Whipps moves government accounts from Bank of Guam



Koror (Island Times) -- As promised, President Surangel Whipps Jr moved the Palau government accounts out of Bank of Guam (BOG) in response to the bank’s decision to withhold and return EIP recipients’ monies back to United States Internal Revenue Service (IRS).

“I spoke with them earlier and told them to return people’s monies. They said it’s their responsibility to investigate and I told them that that is between the U.S government and the individuals. They (BOG) chose to target account holders in Palau. I want people to also know we have a choice,” Whipps Jr said of his decision.

Before 03 March, he had instructed the Ministry of Finance to move the government accounts out of Bank of Guam. The Ministry of Finance has moved out most of the government’s accounts, leaving active only those used to administer CROSS Act and the Reserve Fund to fund the next budget appropriation.

He revealed that he had also moved out Surangel & Sons business accounts, “just to be consistent.”


During a phone call meeting with Guam Gov. Lourdes Leon Guerrero regarding the Pacific Island Forum issue, President Whipps said he told Governor Guerrero, former Chairman of the Bank of Guam, to release EIP payments to the people in Palau. “I told her, one reason we left PIF is the disrespect shown us, and Bank of Guam is doing that to Palau by withholding peoples’ money and she said she will talk to the bank.”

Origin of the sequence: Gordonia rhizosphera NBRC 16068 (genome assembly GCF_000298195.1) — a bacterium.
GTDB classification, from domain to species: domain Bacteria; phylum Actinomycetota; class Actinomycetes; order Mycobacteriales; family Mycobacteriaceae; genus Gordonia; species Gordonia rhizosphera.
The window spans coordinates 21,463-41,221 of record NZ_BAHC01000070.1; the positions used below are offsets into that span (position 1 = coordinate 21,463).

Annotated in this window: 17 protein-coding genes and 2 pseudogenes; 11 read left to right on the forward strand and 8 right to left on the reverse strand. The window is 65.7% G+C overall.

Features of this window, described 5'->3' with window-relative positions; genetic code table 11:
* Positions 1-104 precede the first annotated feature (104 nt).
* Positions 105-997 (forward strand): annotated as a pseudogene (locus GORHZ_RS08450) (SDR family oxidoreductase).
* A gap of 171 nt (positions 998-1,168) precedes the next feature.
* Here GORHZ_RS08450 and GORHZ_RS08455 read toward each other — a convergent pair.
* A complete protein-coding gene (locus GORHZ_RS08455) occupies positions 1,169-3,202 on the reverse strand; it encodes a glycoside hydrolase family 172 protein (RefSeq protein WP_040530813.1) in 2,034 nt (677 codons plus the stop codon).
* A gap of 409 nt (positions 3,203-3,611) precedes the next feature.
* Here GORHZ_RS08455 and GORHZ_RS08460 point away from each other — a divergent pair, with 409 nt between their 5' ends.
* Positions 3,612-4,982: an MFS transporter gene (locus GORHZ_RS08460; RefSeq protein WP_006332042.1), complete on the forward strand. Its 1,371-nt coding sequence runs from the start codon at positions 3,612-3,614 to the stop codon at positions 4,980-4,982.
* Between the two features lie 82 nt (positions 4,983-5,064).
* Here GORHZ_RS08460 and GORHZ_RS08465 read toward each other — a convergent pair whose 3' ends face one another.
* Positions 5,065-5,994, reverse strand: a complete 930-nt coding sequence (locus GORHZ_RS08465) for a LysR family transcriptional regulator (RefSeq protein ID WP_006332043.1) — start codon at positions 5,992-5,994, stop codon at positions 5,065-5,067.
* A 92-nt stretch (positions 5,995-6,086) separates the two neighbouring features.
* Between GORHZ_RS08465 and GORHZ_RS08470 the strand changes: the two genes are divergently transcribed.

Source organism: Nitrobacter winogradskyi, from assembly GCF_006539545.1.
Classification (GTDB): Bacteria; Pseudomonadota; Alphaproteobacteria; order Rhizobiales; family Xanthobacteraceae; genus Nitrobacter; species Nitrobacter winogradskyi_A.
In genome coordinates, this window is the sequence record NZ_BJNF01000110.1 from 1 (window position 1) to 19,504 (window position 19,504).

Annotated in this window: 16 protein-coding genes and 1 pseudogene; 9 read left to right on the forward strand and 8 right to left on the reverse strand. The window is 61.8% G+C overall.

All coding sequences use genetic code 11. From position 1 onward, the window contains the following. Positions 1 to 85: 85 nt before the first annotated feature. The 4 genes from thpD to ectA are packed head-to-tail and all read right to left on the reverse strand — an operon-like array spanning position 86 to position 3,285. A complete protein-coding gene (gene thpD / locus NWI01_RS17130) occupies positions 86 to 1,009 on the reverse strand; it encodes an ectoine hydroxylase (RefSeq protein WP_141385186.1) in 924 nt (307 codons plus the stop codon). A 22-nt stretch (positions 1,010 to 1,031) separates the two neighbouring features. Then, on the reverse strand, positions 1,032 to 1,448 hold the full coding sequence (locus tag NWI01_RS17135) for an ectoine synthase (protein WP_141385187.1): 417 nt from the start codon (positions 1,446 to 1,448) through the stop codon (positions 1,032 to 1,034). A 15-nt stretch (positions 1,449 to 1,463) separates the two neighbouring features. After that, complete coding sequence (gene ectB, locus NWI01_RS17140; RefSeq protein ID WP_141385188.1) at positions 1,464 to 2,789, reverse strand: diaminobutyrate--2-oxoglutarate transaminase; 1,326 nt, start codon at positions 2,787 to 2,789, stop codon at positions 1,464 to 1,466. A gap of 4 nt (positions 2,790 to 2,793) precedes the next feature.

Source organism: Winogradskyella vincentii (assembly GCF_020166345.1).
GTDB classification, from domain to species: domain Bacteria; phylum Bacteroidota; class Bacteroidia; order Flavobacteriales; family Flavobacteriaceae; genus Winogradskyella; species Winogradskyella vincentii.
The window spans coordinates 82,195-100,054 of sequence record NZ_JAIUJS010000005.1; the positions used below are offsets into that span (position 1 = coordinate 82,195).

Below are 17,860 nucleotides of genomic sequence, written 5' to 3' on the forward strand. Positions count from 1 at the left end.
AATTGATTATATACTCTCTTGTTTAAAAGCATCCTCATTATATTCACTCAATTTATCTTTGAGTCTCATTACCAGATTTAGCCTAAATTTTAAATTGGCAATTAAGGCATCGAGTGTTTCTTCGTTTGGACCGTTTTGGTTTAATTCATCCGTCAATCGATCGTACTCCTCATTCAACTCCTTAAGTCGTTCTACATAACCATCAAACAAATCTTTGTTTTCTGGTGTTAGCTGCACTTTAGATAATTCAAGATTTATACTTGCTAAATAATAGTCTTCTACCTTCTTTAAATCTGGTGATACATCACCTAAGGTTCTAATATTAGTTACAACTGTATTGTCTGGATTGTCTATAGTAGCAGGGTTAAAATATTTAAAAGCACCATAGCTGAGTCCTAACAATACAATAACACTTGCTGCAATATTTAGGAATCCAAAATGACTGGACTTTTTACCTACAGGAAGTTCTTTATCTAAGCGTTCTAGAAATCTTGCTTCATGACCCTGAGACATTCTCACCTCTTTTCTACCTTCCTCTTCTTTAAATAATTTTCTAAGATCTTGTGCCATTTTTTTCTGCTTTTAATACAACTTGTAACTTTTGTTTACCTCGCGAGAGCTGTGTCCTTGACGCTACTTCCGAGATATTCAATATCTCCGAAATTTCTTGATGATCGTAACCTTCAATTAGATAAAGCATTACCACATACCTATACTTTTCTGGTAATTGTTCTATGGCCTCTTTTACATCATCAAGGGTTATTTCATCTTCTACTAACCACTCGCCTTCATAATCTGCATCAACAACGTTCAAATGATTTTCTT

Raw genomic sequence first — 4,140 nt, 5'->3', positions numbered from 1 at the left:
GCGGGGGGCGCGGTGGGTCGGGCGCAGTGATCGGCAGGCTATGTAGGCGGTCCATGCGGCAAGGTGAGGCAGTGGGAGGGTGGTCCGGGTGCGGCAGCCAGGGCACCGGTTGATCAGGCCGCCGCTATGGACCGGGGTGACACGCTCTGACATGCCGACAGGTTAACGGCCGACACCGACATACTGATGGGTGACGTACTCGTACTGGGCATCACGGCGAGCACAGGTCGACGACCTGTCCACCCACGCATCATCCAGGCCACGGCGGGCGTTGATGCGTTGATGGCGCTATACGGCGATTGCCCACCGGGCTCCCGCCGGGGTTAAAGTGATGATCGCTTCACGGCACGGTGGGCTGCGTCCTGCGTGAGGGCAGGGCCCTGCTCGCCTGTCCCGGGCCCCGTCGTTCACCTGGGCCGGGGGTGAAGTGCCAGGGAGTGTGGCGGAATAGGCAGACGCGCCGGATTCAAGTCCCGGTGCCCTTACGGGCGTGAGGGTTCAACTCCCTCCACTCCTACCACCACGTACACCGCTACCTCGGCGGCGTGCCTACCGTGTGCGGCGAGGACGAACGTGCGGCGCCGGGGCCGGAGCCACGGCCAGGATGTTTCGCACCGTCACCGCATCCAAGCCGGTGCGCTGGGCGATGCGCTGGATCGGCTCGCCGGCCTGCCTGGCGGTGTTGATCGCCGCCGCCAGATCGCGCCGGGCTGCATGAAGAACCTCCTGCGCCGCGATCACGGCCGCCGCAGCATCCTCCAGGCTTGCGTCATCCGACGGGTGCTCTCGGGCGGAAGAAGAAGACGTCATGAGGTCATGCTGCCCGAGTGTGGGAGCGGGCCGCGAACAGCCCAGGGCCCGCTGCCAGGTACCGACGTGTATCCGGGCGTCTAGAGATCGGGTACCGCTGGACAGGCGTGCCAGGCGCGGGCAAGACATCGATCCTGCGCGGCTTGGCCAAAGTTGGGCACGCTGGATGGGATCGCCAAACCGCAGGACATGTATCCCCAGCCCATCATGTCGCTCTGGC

Whipps revealed that he was also contacted by Bank of Guam President and CEO Joaquin P.L.G Cook.


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“He wanted to give me the history of it so I told him that I don’t need a history lesson. I told him to give back people’s money,” stated Whipps.

Last year, after IRS issued a notice that non-filers can file for Economic Impact Payment under the U.S CARES Act, some Palauans with U.S Social Security numbers and US citizens in Palau filed online with IRS for EIP. Those who were qualified by IRS were issued payments through direct deposit to their bank accounts. Those with Bank of Guam had their accounts placed on temporary hold and were instructed to contact the bank to confirm their eligibility.

The Palau government questioned Bank of Guam over its policy, which it said is discriminating against citizens of Palau and FAS states. Bank of Guam responded that it was their fiduciary duty to report fraudulent transactions through their banks to IRS under IRS Leads Program. As a result, IRS instructed them to place accounts on hold and return funds to IRS. Affected account holders were told to contact IRS directly.

Bank of Guam and BankPacific, both Guam banks, sent back EIP funds that were sent to account holders in Palau. Bank of Hawaii was the only bank that did not withhold or return EIP payments.

A group of affected account holders in Palau hired an attorney to file a suit against Bank of Guam. A similar group in Federated States of Micronesia also retained an attorney to file a similar complaint against the bank. (Island Times/PACNEWS)